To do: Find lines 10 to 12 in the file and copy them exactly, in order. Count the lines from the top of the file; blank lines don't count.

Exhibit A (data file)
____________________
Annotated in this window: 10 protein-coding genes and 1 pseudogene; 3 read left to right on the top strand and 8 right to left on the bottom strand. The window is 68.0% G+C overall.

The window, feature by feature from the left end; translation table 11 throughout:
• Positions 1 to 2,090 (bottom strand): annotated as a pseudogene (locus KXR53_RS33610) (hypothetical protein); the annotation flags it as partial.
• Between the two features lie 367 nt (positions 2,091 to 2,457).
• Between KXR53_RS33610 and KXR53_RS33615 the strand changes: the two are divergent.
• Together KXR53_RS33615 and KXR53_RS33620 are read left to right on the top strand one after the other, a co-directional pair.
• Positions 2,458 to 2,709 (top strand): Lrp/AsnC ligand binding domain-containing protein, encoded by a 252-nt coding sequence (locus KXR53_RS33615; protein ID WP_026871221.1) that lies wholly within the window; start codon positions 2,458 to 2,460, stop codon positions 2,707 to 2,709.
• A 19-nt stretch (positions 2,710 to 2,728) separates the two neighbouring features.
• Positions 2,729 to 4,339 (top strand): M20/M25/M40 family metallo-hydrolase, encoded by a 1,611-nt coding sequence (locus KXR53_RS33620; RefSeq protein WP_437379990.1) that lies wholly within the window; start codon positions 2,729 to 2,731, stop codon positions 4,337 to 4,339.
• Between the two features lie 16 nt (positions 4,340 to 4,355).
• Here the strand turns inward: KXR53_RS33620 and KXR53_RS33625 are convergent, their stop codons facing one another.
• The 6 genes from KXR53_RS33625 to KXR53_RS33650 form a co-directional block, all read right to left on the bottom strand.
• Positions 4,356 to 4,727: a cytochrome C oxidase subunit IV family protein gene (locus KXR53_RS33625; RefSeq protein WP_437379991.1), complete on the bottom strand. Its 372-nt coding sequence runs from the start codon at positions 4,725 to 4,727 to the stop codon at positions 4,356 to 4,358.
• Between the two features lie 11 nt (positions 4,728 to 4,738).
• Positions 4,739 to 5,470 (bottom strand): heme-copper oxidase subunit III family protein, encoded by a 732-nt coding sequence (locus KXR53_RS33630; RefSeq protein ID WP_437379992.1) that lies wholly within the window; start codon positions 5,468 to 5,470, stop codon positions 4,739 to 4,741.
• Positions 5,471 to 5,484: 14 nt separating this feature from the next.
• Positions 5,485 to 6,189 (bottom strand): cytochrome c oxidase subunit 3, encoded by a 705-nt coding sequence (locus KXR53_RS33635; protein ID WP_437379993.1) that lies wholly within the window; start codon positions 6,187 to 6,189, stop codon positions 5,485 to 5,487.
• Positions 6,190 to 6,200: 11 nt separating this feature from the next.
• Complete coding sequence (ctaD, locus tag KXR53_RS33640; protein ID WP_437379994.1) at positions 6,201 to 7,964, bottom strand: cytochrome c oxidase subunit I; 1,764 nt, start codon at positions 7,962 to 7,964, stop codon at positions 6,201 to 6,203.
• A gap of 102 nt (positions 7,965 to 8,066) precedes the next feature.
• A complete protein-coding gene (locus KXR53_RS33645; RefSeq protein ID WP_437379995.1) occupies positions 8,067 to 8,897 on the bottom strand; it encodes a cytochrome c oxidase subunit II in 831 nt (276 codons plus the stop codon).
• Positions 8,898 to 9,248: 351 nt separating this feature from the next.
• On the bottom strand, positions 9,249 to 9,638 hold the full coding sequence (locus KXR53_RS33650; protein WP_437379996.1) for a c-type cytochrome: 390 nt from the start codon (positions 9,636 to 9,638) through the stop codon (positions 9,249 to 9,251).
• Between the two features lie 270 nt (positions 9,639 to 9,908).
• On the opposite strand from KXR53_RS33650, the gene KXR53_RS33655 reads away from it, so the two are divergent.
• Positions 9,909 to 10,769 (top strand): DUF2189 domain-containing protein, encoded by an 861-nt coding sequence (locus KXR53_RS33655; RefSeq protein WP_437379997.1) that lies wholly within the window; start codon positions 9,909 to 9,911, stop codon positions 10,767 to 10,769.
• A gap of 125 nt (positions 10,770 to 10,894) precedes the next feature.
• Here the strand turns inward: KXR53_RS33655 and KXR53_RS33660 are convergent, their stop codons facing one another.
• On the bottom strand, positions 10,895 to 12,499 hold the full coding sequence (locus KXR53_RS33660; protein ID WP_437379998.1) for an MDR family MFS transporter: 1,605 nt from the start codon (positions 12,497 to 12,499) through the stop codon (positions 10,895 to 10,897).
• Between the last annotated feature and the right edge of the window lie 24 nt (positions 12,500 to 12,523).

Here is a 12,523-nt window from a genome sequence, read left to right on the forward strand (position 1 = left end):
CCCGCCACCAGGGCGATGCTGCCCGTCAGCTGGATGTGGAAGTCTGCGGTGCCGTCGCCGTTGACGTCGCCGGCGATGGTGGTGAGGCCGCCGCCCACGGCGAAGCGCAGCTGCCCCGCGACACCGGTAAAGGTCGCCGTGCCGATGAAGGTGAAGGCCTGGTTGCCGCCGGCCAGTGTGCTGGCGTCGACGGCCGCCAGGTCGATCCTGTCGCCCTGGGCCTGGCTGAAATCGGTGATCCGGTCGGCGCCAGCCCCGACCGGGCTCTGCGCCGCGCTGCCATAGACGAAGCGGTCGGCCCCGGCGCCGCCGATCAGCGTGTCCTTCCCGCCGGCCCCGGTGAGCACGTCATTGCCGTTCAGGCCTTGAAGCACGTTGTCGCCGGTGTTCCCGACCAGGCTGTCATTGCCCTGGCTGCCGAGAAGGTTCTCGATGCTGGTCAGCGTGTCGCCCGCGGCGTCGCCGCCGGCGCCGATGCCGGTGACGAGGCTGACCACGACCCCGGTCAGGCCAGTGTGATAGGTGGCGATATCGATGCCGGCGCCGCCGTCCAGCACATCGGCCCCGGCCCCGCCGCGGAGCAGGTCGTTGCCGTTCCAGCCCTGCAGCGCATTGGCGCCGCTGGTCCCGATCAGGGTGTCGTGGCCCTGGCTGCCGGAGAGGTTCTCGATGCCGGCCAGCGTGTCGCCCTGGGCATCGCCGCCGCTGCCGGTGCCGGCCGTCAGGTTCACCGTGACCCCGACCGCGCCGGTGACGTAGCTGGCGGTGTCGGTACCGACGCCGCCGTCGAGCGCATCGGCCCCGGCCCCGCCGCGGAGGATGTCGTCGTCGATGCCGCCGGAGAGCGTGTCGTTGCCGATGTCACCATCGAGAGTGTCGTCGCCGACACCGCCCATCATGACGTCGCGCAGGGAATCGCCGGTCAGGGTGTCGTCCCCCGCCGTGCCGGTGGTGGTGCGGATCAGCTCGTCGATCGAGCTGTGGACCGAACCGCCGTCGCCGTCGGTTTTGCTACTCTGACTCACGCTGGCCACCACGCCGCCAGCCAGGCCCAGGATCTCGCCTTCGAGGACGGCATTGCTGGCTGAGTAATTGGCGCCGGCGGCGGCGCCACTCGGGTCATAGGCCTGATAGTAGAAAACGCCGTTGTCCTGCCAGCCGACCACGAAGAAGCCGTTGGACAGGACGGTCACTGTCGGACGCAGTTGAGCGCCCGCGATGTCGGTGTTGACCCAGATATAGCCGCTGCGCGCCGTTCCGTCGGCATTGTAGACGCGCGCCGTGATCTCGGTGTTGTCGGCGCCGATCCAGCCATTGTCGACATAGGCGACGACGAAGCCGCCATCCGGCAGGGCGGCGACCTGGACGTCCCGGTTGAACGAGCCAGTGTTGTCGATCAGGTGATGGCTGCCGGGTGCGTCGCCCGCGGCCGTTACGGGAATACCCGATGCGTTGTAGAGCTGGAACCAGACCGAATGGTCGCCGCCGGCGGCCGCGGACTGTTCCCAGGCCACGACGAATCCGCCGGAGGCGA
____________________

• Between the two features lie 16 nt (positions 4,340 to 4,355).
• Here the strand turns inward: KXR53_RS33620 and KXR53_RS33625 are convergent, their stop codons facing one another.
• The 6 genes from KXR53_RS33625 to KXR53_RS33650 form a co-directional block, all read right to left on the bottom strand.